There are tens of things I've started to write and never finished. I've collected links, quotations, commentaries, skeletons of ideas. In an effort to shake the debris out of my head, this week (and maybe next) I'm culling, purging, editing, if not entirely finishing, some of my drafted thoughts.
In February I read something somewhere about The DaVinci Code, leading me on an Internet trail about Templars, noting how stories about Templars bring out the lunatics (or maybe the lunatic in all of us). I promised myself to reread (and, this time, to understand) Foucault's Pendulum (not yet attempted).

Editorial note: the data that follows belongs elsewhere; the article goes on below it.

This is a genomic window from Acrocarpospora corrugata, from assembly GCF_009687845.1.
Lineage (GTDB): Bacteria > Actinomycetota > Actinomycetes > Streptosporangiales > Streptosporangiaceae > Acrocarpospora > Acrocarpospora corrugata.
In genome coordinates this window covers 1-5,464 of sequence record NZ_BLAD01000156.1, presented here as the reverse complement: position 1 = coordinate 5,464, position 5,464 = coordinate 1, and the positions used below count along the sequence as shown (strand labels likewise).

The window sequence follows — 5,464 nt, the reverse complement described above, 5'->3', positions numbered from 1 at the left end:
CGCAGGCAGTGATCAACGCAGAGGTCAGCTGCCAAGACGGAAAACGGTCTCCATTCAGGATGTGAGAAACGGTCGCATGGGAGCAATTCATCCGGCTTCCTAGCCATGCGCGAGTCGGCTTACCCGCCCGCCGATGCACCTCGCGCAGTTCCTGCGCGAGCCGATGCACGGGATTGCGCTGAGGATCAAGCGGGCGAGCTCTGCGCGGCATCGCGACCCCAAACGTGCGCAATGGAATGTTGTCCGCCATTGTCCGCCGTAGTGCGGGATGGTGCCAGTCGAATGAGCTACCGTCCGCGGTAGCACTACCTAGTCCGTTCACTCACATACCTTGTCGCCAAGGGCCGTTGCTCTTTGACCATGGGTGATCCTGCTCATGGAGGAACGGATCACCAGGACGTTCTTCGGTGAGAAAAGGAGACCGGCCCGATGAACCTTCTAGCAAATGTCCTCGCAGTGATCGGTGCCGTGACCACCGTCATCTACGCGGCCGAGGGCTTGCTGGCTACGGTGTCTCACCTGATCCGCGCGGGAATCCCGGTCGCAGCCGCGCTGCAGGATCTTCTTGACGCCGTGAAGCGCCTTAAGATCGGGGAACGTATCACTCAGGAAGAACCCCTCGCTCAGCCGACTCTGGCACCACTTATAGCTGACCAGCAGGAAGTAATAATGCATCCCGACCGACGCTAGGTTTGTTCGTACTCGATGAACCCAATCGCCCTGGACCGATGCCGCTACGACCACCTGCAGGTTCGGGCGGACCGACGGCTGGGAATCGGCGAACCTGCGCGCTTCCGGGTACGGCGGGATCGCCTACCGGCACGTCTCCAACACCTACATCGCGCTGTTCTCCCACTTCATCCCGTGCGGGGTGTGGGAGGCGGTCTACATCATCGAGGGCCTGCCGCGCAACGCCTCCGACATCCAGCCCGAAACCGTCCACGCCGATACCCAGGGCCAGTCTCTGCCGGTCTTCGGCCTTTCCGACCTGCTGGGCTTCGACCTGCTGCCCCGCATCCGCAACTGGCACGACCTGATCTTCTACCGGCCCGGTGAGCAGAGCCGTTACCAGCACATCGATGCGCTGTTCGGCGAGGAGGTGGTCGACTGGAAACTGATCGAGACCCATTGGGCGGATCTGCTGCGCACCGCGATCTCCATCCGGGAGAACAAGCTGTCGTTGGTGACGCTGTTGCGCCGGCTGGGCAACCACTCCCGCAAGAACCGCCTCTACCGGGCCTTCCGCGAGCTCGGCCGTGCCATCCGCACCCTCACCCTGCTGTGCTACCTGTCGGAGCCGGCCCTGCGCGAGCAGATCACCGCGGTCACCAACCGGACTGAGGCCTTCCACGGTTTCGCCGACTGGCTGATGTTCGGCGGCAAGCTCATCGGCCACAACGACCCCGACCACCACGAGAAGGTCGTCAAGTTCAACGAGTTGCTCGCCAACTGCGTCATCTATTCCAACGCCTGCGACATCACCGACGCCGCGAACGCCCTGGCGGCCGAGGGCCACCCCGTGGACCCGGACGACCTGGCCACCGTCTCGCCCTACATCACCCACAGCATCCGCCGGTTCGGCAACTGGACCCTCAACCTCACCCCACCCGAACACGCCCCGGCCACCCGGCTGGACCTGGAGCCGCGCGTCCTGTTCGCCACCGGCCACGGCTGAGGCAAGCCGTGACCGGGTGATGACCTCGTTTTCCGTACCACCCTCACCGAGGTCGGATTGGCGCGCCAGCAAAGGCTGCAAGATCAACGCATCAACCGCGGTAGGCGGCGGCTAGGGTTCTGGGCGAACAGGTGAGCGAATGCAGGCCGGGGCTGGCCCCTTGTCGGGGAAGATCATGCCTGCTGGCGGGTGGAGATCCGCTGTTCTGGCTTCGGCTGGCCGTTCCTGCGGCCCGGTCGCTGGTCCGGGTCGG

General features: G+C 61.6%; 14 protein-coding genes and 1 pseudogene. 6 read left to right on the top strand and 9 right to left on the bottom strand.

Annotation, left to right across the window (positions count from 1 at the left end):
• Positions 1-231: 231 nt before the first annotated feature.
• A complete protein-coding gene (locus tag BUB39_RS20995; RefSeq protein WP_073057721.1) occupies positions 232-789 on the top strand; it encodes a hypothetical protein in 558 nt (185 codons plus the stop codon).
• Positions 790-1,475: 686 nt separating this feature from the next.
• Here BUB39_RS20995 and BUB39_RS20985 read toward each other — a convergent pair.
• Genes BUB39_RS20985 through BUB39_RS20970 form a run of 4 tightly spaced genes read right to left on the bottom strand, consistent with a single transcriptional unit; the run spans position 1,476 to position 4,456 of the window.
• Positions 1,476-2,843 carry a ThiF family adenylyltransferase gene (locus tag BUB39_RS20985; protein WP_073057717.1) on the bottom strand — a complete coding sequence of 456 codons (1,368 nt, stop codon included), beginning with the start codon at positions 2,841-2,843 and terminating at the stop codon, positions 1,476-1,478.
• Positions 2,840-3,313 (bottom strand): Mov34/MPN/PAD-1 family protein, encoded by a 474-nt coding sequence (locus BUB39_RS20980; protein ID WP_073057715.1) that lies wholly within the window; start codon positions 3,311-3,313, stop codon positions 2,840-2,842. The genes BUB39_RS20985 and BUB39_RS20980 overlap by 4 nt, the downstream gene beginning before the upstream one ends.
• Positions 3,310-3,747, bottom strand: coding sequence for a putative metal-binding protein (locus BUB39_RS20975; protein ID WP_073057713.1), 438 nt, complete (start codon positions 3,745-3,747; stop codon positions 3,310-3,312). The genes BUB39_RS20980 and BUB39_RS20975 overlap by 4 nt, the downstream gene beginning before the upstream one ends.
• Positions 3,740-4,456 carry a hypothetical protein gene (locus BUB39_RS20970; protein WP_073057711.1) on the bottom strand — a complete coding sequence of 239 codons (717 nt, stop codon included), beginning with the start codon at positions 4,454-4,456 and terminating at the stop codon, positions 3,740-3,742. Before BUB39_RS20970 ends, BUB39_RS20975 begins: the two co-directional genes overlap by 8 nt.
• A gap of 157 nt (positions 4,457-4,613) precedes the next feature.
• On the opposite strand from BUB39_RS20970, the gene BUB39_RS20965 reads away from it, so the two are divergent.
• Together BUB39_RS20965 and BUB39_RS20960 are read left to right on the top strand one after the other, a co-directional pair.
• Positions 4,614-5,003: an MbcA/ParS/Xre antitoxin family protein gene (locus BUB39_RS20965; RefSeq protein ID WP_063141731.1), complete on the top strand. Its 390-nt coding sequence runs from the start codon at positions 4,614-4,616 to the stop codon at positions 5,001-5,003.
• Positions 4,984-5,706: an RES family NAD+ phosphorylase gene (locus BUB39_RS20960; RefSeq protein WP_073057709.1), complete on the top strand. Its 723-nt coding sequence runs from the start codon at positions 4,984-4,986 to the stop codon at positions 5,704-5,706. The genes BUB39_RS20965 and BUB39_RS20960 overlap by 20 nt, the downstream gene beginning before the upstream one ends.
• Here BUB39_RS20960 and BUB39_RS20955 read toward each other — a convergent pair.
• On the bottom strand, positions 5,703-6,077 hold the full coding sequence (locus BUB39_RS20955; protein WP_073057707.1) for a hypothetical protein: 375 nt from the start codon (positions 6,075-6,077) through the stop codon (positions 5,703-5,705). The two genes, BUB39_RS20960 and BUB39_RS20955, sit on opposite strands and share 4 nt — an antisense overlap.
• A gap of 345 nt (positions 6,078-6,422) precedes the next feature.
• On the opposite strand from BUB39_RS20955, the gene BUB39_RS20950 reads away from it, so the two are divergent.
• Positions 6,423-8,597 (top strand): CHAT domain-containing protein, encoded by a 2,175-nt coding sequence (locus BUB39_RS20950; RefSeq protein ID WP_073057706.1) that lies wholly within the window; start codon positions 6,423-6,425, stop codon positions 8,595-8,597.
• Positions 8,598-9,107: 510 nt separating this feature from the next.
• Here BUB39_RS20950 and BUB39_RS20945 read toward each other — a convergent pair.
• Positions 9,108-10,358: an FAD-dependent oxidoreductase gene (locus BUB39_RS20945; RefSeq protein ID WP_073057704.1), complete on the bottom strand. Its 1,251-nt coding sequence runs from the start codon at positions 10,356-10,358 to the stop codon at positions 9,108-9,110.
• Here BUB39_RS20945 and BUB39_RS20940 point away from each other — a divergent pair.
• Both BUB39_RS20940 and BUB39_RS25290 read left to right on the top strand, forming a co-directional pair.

Umberto Eco on cultural anthropology.
Umberto Eco on science:
Modern science does not hold that what is new is always right. On the contrary, it is based on the principle of "fallibilism" (enunciated by the American philosopher Charles Peirce, elaborated upon by Popper and many other theorists, and put into practice by scientists.
According to this principle, science progresses by continually correcting itself, falsifying its hypotheses by trial and error, admitting its own mistakes — and by considering that an experiment that doesn't work out is not a failure but is worth as much as a successful one, because it proves that a certain line of research was mistaken and it is necessary either to change direction or even to start over from scratch.